Power restored after Warren accident
A fallen utility pole caused quite a mess on Market Street Wednesday afternoon and evening, leaving customers without power, in a few cases, until 9 a.m. Thursday and closing the busy road for hours.
Warren police said a 2010 Toyota Highlander driven by Joseph Farias, 66, of Bristol, struck a National Grid utility pole at the intersection of Market Street and Schoolhouse Road at about 3:!5 p.m. The collision completely severed the pole near its base, and it fell into Market right at the Schoolhouse intersection.
“If it had happened 50 feet north, it would have been no problem,” Warren Police Lt. Roland Brule said. “But whenever you have an intersection of two major roads that are blocked off, you’re going to have problems.”
That’s what happened. The fallen pole, a junction where three separate lines converged, immediately cut power to about 400 National Grid customers, Grid spokesman David Graves said. Police trying to deal with the halted traffic enlisted help from the Warren Fire Department, which sent Fire Police to help detour traffic. Officers were stationed at Market Street and Birch Swamp Road, Birch Swamp and Schoolhouse roads and Kickemuit and Serpentine roads. Later, when National Grid arrived, the utility brought in paid detail officers to help with traffic control through the night.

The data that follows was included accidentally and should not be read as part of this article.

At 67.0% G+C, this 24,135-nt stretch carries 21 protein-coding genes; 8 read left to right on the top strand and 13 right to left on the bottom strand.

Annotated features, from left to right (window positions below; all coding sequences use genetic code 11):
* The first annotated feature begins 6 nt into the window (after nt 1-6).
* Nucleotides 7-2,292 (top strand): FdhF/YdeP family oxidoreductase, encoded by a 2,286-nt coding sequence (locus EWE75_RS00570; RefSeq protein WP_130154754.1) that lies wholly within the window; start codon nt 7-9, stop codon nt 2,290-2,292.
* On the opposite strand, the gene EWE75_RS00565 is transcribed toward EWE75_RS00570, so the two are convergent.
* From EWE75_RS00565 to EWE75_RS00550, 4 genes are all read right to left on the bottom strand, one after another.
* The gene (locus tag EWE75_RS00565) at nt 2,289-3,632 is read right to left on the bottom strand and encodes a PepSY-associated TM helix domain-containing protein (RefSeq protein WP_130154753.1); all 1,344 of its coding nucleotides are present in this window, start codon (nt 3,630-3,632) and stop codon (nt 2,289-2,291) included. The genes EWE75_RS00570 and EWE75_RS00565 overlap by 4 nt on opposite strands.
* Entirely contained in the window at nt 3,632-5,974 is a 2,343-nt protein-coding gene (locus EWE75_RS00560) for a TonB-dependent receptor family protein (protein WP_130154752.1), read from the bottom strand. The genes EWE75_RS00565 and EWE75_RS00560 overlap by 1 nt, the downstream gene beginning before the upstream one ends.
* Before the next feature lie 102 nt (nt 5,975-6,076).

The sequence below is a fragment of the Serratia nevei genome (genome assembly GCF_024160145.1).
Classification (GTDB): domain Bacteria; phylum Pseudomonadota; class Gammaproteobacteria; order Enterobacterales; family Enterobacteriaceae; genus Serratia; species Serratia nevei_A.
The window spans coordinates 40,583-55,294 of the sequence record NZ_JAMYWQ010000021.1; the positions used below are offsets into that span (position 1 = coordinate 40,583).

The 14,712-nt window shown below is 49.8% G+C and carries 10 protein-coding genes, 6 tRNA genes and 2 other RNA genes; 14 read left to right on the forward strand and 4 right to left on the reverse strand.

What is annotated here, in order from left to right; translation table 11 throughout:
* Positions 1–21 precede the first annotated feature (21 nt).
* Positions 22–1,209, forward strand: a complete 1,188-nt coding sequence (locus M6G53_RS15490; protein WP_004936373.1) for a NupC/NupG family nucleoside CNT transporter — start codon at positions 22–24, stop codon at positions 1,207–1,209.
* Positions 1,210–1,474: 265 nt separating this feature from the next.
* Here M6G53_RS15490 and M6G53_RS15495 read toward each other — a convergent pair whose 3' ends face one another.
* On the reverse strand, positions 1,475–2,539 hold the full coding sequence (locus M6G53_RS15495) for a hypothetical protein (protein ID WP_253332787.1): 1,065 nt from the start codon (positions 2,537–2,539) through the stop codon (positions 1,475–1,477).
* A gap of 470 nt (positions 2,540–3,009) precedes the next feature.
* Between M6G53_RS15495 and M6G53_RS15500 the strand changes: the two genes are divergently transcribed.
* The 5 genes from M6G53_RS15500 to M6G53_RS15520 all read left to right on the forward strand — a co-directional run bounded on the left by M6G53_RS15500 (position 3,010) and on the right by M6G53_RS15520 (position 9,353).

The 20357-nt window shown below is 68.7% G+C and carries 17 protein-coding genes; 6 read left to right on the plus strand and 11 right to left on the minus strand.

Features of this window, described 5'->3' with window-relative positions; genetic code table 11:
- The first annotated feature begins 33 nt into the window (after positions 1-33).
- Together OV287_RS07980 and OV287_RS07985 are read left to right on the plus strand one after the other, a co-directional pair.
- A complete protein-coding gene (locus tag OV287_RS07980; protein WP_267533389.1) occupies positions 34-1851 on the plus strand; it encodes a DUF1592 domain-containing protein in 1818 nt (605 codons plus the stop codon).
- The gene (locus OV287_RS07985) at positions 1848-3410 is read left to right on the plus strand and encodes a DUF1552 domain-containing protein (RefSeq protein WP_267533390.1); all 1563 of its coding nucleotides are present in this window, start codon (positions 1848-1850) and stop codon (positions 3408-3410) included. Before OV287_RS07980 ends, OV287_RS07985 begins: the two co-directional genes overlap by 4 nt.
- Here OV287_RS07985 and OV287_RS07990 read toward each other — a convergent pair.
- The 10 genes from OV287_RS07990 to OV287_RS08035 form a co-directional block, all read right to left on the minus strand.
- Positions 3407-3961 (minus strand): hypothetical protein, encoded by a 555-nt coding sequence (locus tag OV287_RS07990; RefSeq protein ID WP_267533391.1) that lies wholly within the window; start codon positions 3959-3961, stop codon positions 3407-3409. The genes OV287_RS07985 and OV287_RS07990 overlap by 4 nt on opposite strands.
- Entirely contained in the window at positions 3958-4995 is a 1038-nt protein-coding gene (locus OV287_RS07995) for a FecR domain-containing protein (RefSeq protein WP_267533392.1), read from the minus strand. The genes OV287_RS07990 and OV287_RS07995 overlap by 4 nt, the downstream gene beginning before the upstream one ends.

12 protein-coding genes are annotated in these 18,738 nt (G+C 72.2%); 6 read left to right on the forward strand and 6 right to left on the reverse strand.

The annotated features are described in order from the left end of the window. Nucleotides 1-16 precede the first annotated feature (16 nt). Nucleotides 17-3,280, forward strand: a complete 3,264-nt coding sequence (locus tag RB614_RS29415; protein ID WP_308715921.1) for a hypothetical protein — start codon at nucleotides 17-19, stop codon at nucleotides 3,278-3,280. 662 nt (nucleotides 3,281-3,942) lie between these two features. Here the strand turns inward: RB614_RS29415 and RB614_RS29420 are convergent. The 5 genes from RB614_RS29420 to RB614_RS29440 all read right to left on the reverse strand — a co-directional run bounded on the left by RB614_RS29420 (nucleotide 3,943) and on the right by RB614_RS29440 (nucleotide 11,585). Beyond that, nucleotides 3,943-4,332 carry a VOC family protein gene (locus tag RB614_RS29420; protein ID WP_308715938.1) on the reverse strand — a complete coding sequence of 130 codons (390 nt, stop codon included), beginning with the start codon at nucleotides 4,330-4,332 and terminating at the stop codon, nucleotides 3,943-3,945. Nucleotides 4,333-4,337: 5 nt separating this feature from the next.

The outage primarily affected electric customers on Schoolhouse and Market Street. Several hours after the accident police started allowing southbound drivers to pass; however, as late as 9 p.m. drivers headed north out of Warren were directed through the East Bay Collaborative parking lot to access Schoolhouse Road, then turned on to Birch Swamp Drive before getting back on Market near the Swansea Line.
Mr. Graves said a majority of customers were back with power at about 9 p.m., though crews stayed on the scene through much of the night to finish their work. The final four customers who spent the night without power had their service back by 9 a.m. Thursday.
Apart from the broken pole, the accident also took out a fire hydrant owned by the Bristol County Water Authority. Though the accident is under investigation, Lt. Brule said it appeared that Mr. Farias may have suffered from a medical condition that led to the crash. He told crews he was uninjured and declined transport to the hospital.